World News

Southern China: Massive floods threaten tens of millions as intense rains batter country

VCG/Visual China Group/Getty Images

Village roads and farmlands are submerged by water after heavy rain in Qingyuan city, Guangdong province, China, 20 April 2024.


Hong Kong
CNN

Several days of heavy rains have lashed southern China, triggering deadly floods and threatening to upend the lives of tens of millions of people as rescuers race to evacuate residents trapped by rising waters.

Guangdong province, an economic powerhouse home to 127 million people, experienced widespread flooding that forced more than 110,000 people to be relocated, state media reported, citing the local government.

Floods have killed at least four people in Guangdong, including a rescue worker, the official Xinhua news agency reported Monday. At least 10 people are still missing, the statement added.

Since April 16, sustained torrential rains have battered the Pearl River Delta, China’s manufacturing heartland and one of the country’s most populated regions, with four weather stations in Guangdong recording record rainfall for the month of April.

The Pearl River basin is subject to annual flooding from April to September, but the region has faced more intense torrential rains and severe flooding in recent years, with scientists warning that the climate crisis will amplify the extreme weather events, making them deadlier and more frequent.

VCG/Visual China Group/Getty Images

Waterlogged fields after torrential rain on April 20, 2024 in Qingyuan, Guangdong province.

“Judging from the flood control situation in recent years, global warming and rising temperatures have intensified, and extremely heavy rains occur every year, leading to torrential rains and flooding,” Yin said Zhijie, chief hydrological forecaster at the Ministry of Water Resources. -run The Paper output.

Last year, China experienced “more intense and extreme” downpours during the flood season than in previous years, with 72 national weather stations recording record daily rainfall and 346 stations breaking monthly records, according to the Meteorological Administration Chinese.

Since last week, at least 44 rivers in the Pearl River basin have exceeded the alert limit, threatening to burst their banks, according to state broadcaster CCTV.

On the Bei River, which flows into the Pearl River, authorities have warned of a “once in a century” flood expected to reach 5.8 meters (19 feet) above the warning limit. The tributary had already overflowed on April 8, marking the earliest arrival of its annual flood season since records began in 1998, according to Guangdong authorities.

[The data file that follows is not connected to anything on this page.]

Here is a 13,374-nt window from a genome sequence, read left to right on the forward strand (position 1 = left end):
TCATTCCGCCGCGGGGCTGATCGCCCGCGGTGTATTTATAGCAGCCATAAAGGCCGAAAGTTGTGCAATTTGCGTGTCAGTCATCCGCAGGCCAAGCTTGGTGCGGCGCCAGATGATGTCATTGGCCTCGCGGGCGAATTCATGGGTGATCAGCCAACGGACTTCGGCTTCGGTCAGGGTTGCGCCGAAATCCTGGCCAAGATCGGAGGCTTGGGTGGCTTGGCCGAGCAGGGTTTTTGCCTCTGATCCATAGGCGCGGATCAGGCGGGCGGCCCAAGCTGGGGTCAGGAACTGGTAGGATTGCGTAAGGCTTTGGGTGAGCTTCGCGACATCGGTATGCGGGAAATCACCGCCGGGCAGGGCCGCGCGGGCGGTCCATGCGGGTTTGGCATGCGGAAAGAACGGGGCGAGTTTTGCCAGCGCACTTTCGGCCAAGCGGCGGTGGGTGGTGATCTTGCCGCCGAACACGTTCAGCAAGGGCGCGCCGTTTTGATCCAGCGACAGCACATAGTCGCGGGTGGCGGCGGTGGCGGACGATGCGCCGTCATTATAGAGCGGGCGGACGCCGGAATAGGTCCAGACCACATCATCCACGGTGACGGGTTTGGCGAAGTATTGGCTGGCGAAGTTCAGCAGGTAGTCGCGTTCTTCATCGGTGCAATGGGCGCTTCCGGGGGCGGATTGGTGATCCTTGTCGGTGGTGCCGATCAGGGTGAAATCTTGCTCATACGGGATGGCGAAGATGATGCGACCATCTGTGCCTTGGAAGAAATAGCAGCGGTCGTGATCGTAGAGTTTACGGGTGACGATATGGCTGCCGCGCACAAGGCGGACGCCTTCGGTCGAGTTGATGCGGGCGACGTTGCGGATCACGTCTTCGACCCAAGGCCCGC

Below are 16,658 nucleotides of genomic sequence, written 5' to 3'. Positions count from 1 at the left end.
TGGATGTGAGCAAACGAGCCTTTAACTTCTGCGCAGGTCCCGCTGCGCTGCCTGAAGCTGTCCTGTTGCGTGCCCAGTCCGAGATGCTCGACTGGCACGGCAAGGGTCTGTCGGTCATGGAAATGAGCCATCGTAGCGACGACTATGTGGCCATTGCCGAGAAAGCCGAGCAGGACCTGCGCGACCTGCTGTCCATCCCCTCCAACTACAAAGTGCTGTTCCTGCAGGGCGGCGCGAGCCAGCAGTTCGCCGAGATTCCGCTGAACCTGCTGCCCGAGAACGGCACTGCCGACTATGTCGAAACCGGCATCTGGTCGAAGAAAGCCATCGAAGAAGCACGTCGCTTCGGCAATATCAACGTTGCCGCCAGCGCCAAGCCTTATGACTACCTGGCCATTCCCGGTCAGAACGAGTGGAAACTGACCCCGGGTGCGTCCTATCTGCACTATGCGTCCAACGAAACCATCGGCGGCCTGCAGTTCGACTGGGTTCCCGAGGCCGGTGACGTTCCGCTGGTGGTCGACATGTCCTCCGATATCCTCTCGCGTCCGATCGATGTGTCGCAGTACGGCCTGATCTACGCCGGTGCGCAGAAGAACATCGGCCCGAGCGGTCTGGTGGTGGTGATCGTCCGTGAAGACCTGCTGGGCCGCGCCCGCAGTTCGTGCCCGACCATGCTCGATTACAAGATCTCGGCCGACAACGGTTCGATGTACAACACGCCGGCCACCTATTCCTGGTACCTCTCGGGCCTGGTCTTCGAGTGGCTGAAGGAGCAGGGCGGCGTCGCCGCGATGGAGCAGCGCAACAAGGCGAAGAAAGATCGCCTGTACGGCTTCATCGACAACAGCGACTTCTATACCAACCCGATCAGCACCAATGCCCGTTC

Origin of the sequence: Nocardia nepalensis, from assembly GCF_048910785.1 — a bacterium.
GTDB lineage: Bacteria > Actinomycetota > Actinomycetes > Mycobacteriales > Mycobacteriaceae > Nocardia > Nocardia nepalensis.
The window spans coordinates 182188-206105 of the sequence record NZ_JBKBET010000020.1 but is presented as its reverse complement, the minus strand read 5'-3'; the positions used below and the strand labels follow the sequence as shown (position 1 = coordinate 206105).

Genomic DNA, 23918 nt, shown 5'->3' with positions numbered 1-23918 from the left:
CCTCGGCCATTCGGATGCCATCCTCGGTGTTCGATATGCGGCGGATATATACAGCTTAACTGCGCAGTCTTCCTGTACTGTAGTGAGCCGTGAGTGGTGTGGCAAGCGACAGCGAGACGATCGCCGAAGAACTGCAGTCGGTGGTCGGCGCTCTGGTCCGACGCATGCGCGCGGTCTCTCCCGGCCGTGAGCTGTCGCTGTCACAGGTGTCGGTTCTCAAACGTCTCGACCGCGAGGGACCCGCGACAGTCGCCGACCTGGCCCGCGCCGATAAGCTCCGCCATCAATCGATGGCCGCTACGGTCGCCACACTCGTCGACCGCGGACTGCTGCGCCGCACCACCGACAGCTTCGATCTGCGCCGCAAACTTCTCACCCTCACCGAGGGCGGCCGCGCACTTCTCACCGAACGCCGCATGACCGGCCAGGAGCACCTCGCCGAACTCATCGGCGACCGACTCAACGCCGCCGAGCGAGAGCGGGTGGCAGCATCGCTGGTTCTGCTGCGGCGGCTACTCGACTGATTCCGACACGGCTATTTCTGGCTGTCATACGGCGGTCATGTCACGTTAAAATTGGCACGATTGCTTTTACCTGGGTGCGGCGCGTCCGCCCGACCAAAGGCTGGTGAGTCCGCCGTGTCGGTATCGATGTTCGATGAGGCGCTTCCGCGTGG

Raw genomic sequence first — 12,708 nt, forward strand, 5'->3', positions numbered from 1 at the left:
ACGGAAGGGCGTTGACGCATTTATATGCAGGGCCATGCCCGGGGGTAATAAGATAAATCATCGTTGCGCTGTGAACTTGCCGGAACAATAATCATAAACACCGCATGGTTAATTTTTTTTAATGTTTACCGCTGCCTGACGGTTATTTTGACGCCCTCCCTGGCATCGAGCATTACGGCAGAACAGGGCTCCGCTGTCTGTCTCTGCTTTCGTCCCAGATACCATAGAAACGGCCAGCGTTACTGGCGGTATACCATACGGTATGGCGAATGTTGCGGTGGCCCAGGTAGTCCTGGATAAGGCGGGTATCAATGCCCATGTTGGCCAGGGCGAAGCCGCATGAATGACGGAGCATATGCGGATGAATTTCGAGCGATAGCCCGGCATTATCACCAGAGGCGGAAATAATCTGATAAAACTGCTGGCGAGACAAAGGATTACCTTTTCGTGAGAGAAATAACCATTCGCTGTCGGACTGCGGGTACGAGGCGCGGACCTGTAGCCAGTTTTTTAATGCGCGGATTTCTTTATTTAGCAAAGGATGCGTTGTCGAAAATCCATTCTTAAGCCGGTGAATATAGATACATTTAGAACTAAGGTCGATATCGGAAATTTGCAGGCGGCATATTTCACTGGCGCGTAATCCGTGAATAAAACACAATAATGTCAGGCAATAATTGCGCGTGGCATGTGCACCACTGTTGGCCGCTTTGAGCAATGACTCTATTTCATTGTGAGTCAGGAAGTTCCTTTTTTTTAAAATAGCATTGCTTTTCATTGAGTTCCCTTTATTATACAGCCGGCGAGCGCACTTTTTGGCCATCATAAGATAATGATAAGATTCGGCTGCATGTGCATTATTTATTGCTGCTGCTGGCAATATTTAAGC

The Bei River “massive flood” is the first on record to hit China in the highest category of a four-tier classification system, according to Yin, the forecaster. Floods of this magnitude usually occur after the end of June, he explained.

Aerial footage broadcast by CCTV at the weekend showed villages flooded by murky waters, with only roofs and treetops visible in some places.

In Guangning County, Zhaoqing City, footage shared by residents on the short video app Douyin showed brown, muddy water gushing down village streets and washing away cars. In Shaoguan, a man is seen pushing his scooter through shoulder-deep floodwaters. And in the city of Qingyuan, images posted on social media showed strong gusts of wind and heavy rain felling trees and overturning motorcycles.

The heavy downpours also caused landslides near the town of Shaoguan in the mountainous north of the province, injuring six people, according to Xinhua.

Authorities on Sunday raised the emergency flood response in the Pearl River Delta to Level 2 – the second highest level of a four-tier system.

Many cities have suspended schools and hundreds of flights have been canceled in the metropolises of Guangzhou and Shenzhen.

More than 80 houses collapsed or were seriously damaged, causing a direct economic loss of nearly 140 million yuan ($20 million), Xinhua reported.

Further heavy rains are expected to hit Guangdong this week, according to the provincial Meteorological Bureau.

This story has been updated with additional developments.

News Source : amp.cnn.com
Gn world

jack colman

With a penchant for words, jack began writing at an early age. As editor-in-chief of his high school newspaper, he honed his skills telling impactful stories. Smith went on to study journalism at Columbia University, where he graduated top of his class. After interning at the New York Times, jack landed a role as a news writer. Over the past decade, he has covered major events like presidential elections and natural disasters. His ability to craft compelling narratives that capture the human experience has earned him acclaim. Though writing is his passion, jack also enjoys hiking, cooking and reading historical fiction in his free time. With an eye for detail and knack for storytelling, he continues making his mark at the forefront of journalism.
Back to top button